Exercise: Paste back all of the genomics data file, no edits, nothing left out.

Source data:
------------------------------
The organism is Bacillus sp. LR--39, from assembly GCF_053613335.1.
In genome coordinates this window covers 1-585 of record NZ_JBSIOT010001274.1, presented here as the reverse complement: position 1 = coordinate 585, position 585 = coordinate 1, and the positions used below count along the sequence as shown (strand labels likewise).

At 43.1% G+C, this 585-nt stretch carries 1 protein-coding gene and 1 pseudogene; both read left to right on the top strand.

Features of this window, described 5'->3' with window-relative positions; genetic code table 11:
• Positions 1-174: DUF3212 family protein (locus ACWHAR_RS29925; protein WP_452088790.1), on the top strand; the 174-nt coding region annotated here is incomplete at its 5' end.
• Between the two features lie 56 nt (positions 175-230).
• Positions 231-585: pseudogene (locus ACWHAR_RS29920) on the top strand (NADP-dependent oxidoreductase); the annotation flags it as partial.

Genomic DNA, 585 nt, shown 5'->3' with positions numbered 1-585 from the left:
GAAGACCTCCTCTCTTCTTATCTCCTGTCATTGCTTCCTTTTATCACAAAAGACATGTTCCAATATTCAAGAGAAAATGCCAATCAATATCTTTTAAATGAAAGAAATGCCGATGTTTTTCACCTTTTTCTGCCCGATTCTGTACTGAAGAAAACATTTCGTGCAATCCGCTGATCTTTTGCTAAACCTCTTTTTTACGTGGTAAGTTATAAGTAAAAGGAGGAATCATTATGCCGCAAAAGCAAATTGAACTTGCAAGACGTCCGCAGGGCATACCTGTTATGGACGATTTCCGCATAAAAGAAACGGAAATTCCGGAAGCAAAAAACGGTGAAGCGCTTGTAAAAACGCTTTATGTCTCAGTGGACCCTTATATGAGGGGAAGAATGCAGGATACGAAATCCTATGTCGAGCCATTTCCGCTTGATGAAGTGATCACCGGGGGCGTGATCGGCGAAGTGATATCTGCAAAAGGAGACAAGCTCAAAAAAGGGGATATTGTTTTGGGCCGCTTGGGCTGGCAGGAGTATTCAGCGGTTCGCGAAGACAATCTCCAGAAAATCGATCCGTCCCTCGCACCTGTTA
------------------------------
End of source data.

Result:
The organism is Bacillus sp. LR--39, from assembly GCF_053613335.1.
In genome coordinates this window covers 1-585 of record NZ_JBSIOT010001274.1, presented here as the reverse complement: position 1 = coordinate 585, position 585 = coordinate 1, and the positions used below count along the sequence as shown (strand labels likewise).

At 43.1% G+C, this 585-nt stretch carries 1 protein-coding gene and 1 pseudogene; both read left to right on the top strand.

Features of this window, described 5'->3' with window-relative positions; genetic code table 11:
• Positions 1-174: DUF3212 family protein (locus ACWHAR_RS29925; protein WP_452088790.1), on the top strand; the 174-nt coding region annotated here is incomplete at its 5' end.
• Between the two features lie 56 nt (positions 175-230).
• Positions 231-585: pseudogene (locus ACWHAR_RS29920) on the top strand (NADP-dependent oxidoreductase); the annotation flags it as partial.

Genomic DNA, 585 nt, shown 5'->3' with positions numbered 1-585 from the left:
GAAGACCTCCTCTCTTCTTATCTCCTGTCATTGCTTCCTTTTATCACAAAAGACATGTTCCAATATTCAAGAGAAAATGCCAATCAATATCTTTTAAATGAAAGAAATGCCGATGTTTTTCACCTTTTTCTGCCCGATTCTGTACTGAAGAAAACATTTCGTGCAATCCGCTGATCTTTTGCTAAACCTCTTTTTTACGTGGTAAGTTATAAGTAAAAGGAGGAATCATTATGCCGCAAAAGCAAATTGAACTTGCAAGACGTCCGCAGGGCATACCTGTTATGGACGATTTCCGCATAAAAGAAACGGAAATTCCGGAAGCAAAAAACGGTGAAGCGCTTGTAAAAACGCTTTATGTCTCAGTGGACCCTTATATGAGGGGAAGAATGCAGGATACGAAATCCTATGTCGAGCCATTTCCGCTTGATGAAGTGATCACCGGGGGCGTGATCGGCGAAGTGATATCTGCAAAAGGAGACAAGCTCAAAAAAGGGGATATTGTTTTGGGCCGCTTGGGCTGGCAGGAGTATTCAGCGGTTCGCGAAGACAATCTCCAGAAAATCGATCCGTCCCTCGCACCTGTTA